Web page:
Google fired engineer Blake Lemoine, who said LaMDA’s AI had gained consciousness. Lemoine announced his observations last month, to the alarm of the employer and other AI researchers.
Blake Lemoine, an engineer who has spent the past seven years at Google, among others, on artificial intelligence, has been fired — according to Alex Kantrowitz of Big Technology Bulletin. This information was allegedly provided by Lemoine himself while recording the podcast, which has not yet been released to the public. Google confirmed its release at the request of the service:
“As we affirm in our AI Principles, we take AI development very seriously and remain committed to responsible innovation. LaMDA has undergone 11 separate reviews, and earlier this year we published a research paper detailing the work done in responsible development. Our work, Just as Blake did, we subjected them to a detailed analysis. We found Blake’s claims that LaMDA is conscious to be completely unfounded and worked to explain them for months. These discussions were part of an open culture that helps us innovate in the unfortunate that despite our longstanding commitment to this topic, Blake has consistently decided to violate explicit recruitment and data security policies that include the need to protect product information. We will continue our rigorous development of language models and wish Blake the best.”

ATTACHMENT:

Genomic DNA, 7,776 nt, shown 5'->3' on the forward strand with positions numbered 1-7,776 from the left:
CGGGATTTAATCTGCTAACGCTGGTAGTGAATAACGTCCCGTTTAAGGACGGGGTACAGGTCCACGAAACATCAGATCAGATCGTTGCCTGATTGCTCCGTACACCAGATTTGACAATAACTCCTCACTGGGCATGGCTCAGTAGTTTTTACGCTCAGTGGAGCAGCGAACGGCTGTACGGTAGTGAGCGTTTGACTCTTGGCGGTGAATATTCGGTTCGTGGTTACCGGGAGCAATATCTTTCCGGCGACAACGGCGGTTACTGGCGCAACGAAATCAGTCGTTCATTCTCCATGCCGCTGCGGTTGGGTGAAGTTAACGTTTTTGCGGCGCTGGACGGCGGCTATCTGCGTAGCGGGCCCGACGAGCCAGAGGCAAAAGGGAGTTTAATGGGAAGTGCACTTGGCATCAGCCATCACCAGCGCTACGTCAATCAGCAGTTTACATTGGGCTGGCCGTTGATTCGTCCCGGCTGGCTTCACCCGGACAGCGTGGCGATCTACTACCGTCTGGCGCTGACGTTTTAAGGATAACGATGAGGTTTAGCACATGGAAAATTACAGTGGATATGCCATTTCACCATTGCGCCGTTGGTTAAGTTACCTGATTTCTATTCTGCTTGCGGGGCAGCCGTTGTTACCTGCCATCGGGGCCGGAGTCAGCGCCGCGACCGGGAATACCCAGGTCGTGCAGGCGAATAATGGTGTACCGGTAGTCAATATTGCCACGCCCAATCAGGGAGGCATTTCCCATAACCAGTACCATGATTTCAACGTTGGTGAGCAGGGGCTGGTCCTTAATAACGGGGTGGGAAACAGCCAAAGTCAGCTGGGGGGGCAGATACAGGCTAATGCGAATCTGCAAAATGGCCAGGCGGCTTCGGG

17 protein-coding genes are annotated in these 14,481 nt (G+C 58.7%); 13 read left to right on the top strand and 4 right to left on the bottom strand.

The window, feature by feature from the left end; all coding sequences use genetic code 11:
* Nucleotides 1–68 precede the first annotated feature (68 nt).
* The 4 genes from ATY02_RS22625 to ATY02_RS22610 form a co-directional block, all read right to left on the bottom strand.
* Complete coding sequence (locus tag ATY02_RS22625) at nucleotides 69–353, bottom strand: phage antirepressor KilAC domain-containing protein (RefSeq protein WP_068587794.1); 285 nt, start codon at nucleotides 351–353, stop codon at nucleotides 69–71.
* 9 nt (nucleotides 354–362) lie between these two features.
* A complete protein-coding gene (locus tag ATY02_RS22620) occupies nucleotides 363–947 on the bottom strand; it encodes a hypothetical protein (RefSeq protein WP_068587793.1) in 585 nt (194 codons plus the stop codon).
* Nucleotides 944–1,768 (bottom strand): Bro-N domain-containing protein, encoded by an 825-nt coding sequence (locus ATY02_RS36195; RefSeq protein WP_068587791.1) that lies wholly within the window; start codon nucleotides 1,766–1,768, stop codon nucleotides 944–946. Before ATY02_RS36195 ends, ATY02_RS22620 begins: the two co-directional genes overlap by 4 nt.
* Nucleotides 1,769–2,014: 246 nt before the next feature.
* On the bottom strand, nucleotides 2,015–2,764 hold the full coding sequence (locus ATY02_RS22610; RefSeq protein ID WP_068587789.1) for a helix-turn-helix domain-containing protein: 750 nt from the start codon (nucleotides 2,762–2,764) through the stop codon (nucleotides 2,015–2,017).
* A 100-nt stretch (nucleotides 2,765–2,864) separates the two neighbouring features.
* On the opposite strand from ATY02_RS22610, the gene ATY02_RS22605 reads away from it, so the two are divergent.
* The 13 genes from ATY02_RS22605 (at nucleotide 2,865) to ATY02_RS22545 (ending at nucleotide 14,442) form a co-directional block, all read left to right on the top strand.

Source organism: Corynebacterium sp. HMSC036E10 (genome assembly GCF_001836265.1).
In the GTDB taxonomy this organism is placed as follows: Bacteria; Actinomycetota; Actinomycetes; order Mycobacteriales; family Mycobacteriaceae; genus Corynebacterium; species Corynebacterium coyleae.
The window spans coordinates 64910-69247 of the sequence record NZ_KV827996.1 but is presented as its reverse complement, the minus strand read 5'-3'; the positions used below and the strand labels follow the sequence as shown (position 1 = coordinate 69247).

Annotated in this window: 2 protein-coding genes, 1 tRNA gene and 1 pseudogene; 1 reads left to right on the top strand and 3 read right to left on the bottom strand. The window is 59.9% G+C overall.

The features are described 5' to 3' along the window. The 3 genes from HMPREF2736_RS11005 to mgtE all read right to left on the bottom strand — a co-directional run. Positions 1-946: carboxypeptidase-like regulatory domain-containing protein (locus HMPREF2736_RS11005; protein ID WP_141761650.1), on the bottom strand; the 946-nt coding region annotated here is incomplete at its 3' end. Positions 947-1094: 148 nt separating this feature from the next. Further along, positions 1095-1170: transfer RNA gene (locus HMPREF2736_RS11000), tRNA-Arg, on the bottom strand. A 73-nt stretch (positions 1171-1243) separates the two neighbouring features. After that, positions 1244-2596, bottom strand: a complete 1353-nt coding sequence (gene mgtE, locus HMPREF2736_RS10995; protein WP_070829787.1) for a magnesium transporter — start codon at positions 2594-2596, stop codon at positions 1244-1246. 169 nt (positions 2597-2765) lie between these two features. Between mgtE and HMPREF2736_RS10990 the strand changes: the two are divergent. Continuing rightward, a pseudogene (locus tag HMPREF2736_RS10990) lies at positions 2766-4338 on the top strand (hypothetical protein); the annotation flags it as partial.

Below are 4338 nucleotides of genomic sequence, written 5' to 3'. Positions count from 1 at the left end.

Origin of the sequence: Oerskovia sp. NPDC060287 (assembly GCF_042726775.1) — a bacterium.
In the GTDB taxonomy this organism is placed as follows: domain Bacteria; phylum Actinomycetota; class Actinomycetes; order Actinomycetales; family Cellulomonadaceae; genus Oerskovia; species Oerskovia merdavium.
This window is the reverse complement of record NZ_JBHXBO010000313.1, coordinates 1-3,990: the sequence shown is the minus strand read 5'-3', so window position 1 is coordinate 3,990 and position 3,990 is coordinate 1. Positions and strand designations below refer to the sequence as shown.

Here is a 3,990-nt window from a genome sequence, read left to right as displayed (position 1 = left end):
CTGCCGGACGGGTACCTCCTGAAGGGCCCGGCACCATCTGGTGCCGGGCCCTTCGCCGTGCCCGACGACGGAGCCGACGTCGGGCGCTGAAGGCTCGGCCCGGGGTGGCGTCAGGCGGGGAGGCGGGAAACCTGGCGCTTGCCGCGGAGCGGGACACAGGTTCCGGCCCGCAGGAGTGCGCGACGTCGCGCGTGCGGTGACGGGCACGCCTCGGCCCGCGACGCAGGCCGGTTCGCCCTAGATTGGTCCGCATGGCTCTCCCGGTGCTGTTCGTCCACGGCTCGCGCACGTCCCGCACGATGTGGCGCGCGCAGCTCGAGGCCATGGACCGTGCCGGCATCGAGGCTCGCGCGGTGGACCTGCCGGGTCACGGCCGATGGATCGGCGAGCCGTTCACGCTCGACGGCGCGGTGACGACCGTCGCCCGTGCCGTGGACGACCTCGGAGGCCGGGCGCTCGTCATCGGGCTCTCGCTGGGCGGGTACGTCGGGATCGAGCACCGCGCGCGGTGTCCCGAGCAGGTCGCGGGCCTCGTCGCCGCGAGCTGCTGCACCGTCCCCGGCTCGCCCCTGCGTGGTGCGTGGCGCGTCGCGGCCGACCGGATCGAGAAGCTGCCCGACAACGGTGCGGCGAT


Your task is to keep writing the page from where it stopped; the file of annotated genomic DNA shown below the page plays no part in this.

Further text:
Lemoine, who was part of the Google Responsible AI project, traveled to The Washington Post last month claiming that one of the company’s systems had gained the ability to sense. Artificial intelligence (LaMDA) was unveiled to the public last year by Google as a way for computers to better mimic open conversation.
The engineer, in an interview with Wired, even tried to say that “LaMDA is a person.” After making these statements – apparently without permission from Google – Lemoine was initially placed on paid administrative leave. In a correction submitted to the Washington Post, the tech giant emphasized that its AI is in no way informed.
Konrad Siwick, journalist at dobreprogramy.pl
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